Currently, multi-function routers are very popular due to their space saving features and cost effectiveness. More and more functions are being integrated into a compact wireless router. For example, Lantech have launched a series of 7-in-1 routers in to the market, which include Wi-Fi, LTE, Storage, PoE, Gateway, VPN, and Managed Switch. Reducing the number of devices within a network also reduces the operational & maintenance requirements.
A router with two built-in 4G LTE modules (up to 4 sim card slots) provides further protection, this also provides a fast recovery time to the network compared to a router with only one 4G LTE module. It allows the possibility to choose different 4G service providers in order to reduce risk when a provider is down ensuring continuation of service.
With limited bandwidth, the best way to manage bandwidth has become a major concern. Adopting a wireless router with built-in “Load Balancing” technology provides a way to optimize LTE/WAN connections according to the application.
Increased network attacks have become a critical issue, especially for ITS networks. Imagine if the ITS network is hacked and an anonymous person takes control of a public transportation system. This is why security is critically important in ITS applications. A firewall is essential and the VPN helps support this by creating an isolated and secure connection.
eSIM is available in some countries now and it’s expected to become more widespread. With eSIM, it will no longer be necessary to insert a SIM card during installation, neither will it be necessary to remove the SIM card when changing carriers. It will not only reduce the installation time but will also help reduce the risk for the SIM card to be inserted incorrectly.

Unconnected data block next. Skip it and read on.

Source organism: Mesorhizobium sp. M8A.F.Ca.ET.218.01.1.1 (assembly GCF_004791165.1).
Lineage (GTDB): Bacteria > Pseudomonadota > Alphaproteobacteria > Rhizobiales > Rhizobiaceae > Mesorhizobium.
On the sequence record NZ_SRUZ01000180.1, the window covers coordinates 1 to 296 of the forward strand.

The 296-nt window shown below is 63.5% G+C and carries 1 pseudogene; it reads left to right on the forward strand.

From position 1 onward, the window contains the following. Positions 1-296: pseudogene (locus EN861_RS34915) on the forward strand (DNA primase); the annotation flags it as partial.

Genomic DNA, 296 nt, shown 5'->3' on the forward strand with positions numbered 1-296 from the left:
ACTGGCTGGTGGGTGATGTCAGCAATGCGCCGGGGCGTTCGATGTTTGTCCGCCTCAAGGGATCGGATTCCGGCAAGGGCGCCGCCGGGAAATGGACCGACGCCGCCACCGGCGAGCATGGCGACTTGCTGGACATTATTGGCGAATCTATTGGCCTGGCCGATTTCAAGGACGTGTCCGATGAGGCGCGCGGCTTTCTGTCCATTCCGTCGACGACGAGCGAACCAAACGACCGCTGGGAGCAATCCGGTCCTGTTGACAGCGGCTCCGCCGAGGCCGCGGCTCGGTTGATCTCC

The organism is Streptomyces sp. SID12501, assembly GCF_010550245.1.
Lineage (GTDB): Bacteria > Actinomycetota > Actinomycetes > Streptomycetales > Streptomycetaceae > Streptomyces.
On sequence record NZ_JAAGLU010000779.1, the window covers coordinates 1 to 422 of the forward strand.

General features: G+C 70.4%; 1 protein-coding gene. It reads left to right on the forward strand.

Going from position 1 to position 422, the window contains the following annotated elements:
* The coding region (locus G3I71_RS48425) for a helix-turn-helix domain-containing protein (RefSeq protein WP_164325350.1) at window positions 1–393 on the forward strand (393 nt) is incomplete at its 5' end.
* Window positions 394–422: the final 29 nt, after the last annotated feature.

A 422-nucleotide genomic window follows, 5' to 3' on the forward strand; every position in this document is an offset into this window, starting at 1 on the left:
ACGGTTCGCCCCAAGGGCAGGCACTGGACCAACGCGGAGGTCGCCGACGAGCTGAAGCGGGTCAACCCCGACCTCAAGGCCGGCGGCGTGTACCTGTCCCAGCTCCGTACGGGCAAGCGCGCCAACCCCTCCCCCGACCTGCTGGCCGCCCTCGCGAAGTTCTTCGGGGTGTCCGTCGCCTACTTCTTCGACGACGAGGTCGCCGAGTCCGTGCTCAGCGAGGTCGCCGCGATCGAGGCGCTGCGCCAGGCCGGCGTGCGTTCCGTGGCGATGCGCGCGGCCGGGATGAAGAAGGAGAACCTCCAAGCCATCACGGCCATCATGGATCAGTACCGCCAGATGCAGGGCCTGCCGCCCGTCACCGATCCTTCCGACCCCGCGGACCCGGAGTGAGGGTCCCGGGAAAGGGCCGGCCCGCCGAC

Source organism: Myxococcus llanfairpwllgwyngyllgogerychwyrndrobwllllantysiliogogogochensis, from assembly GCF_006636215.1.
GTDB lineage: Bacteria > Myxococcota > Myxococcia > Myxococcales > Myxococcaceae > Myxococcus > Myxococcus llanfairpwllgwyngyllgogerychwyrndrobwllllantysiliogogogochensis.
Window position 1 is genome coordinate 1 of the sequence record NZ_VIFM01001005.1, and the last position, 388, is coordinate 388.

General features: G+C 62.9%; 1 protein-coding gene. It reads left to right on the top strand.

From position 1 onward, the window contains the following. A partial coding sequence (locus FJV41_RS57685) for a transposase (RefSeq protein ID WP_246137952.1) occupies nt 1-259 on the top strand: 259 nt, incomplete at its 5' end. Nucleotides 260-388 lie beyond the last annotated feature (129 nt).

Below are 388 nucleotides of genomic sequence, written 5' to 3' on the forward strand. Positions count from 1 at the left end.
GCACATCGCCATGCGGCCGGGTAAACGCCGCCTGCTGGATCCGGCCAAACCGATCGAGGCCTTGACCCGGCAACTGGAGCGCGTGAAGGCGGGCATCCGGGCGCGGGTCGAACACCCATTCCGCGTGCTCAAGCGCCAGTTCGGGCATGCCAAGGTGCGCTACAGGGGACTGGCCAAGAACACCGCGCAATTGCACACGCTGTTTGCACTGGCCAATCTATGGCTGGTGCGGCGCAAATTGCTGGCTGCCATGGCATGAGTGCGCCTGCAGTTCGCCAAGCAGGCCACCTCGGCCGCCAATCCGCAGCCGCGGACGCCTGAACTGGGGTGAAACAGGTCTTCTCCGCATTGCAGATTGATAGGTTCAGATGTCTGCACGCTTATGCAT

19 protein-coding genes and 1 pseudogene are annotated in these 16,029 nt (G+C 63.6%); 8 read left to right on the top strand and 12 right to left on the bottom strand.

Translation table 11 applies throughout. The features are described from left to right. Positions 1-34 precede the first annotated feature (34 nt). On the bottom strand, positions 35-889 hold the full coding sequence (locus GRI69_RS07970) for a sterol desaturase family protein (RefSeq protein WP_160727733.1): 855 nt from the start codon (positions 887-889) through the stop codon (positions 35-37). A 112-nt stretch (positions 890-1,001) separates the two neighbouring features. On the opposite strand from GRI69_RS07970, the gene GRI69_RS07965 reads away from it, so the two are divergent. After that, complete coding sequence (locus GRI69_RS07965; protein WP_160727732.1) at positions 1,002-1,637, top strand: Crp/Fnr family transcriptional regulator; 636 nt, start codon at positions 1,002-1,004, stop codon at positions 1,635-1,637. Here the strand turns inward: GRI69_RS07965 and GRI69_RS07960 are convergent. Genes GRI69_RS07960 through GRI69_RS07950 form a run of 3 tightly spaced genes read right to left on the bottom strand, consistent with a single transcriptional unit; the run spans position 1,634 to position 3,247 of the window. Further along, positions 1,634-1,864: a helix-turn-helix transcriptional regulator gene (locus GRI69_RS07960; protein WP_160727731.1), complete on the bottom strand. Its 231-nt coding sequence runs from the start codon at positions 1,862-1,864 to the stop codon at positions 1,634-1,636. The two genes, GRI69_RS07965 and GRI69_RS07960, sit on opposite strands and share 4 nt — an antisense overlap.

In a normal situation, when a vehicle is powered off or the Idling Stop/Start System is switched on, the connected router will power off immediately as well. This means all the data transmissions will be interrupted and all the connected PoE devices will lose power as well. Ignition sensing allows users to delay powering off the router with a designated delay time.
ITS applications cover a wide range of vehicles and services. They all come with different power supply voltages. An ideal wireless router for ITS should be able to work on a vehicle with a 12/24VDC power input and should also be able boost the voltage to 48VDC to supply power to PoE devices such as IP cameras. However, just being able to boost the voltage to the required level is not the full requirement, the router/switch needs to provide isolated power, and have built in surge protection without this the router may become damaged due to the unstable power supply from the vehicle system, especially during vehicle starting, eventually this would cause a loss of service.
The support of wireless roaming and MESH can build a stable and reliable wireless network for moving vehicles. The vehicles can stay online for constant monitoring and provide higher service quality.
Some products are still using the old IEEE 802.11n Wi-Fi standard while IEEE 802.11ac provides faster and cleaner wireless thanks to its dual band ability. The 802.11ac standard has been around for several years already and is well established for industrial applications.
Besides the key factors mentioned above, there’re some special features that make the routers easier to use and add extra benefits such as built-in USB port, serial ports, etc.